Referring now to Figs. 4 and 5, each abutment 16 is undercut at 18, or differently expressed, is provided with an overhanging lip 20. Similar'remark applies to. the abutments 12, 'and the proportioning of the parts is such as to'receive the conventional bead 22 (Figs. 5 and .6): at the bottom of the can. The spacing between the abut-v ments is preferably made slightly less, say ;2".less,=than the dimension of the can, so that the can will be held not only by the undercut, but also with a frictional grip.
Referring now to Figs. 1 and 2, the baseis preferably provided with a fifth abutment 24, and this is suitably located to act as a stop or locating means for cans of both sizes. A pint can, shown in broken line outline at 26, may be placed on the base between the lower abutment 12 and the abutments 16 shown in Fig. 1 and then slid sideward between the abutments 16, until its motion is arrested by the stop 24. A large can, indicated by the broken line 28, may be placed on the base to the right of the abutments 12 as viewed in Fig. 1, and then slid sidewardly toward the left until its motion is arrested by the abutment 24. 'Thus the abutment 24 serves to center either size of can in relation to the respective abutments.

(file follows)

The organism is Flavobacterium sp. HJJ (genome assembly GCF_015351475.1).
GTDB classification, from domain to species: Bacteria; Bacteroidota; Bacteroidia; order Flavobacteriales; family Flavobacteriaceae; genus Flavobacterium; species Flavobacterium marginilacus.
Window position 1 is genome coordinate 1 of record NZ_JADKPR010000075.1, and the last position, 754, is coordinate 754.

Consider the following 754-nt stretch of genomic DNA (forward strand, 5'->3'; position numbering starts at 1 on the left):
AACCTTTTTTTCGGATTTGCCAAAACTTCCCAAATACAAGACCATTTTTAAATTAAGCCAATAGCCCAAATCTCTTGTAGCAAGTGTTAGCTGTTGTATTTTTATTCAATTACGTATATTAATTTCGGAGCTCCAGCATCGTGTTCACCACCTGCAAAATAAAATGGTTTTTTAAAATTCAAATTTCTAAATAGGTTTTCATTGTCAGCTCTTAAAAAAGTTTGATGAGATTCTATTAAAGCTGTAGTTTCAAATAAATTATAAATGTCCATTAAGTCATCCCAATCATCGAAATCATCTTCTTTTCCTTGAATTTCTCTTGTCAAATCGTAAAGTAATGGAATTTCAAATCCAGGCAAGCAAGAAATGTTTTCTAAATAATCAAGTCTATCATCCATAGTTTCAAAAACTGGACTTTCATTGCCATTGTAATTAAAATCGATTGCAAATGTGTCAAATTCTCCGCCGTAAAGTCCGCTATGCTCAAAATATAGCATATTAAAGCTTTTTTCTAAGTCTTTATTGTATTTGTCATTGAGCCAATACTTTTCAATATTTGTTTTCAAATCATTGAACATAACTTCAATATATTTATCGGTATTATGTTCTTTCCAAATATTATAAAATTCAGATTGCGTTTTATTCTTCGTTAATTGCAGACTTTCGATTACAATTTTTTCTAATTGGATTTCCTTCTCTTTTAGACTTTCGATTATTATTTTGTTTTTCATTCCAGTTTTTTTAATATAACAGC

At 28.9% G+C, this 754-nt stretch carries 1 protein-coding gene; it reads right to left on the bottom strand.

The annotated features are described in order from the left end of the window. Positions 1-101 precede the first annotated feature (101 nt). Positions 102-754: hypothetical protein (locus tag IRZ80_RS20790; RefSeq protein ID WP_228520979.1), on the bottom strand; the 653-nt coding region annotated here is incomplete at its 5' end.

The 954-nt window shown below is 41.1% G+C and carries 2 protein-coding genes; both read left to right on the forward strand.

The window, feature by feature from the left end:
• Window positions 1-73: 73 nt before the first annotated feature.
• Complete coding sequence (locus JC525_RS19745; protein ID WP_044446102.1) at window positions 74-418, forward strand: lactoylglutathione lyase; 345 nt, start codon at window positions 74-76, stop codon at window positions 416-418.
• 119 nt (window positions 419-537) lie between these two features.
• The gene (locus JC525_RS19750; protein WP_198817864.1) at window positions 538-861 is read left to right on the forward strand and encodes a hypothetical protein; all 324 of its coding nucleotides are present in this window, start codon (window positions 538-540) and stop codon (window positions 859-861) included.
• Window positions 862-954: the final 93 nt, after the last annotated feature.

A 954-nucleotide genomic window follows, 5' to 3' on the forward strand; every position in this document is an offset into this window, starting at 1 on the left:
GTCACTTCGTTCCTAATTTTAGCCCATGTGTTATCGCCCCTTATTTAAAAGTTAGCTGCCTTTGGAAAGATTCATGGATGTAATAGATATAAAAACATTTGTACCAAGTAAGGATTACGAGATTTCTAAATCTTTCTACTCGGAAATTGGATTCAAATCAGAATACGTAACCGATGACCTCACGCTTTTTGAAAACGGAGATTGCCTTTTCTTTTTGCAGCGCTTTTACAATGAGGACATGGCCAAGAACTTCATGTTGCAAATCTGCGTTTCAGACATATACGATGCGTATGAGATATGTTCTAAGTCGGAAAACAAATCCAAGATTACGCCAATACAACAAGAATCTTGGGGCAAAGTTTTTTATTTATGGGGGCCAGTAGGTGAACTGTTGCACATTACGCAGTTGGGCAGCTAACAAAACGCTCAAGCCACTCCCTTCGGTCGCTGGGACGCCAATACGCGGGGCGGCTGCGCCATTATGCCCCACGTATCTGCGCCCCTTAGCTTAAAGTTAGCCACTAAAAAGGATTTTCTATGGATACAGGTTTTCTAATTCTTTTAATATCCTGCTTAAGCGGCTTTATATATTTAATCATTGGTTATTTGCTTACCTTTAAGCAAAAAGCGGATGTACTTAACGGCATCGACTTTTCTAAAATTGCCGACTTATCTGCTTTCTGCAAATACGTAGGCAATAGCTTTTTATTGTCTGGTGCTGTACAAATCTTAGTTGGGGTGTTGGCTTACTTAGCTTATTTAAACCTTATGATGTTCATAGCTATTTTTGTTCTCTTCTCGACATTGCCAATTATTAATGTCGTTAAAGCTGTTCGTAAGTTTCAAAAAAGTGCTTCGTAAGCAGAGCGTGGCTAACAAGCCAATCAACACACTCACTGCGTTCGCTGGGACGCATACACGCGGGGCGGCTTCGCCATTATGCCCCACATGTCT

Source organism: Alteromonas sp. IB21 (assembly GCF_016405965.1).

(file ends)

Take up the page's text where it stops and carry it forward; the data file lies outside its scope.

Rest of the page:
The rail 14 may be given any desired configuration, and that shown in Fig. 3 is merely an example. The rail is preferably substantial in height, say A", in order to effectively prevent drip.
The size of the base is not critical, but should be substantially larger than the bottom of the can. In one typical example the base is 7" on each side, and this increases the stability of the can so much that it may be tipped about the edge of the base some 45 without danger of turning over. A base of still larger area would increase the stability still more.
In respect to the material of the base, it should be understood that when rubber is used it is vulcanized to nearly harden the same. It may be somewhat yieldable in order to frictionally grip the can, but it is not soft enough for the baseto simply bend at the edge of the can bottom when the can tips, and instead must be rigid enough to remain fiat when the can tips, so that.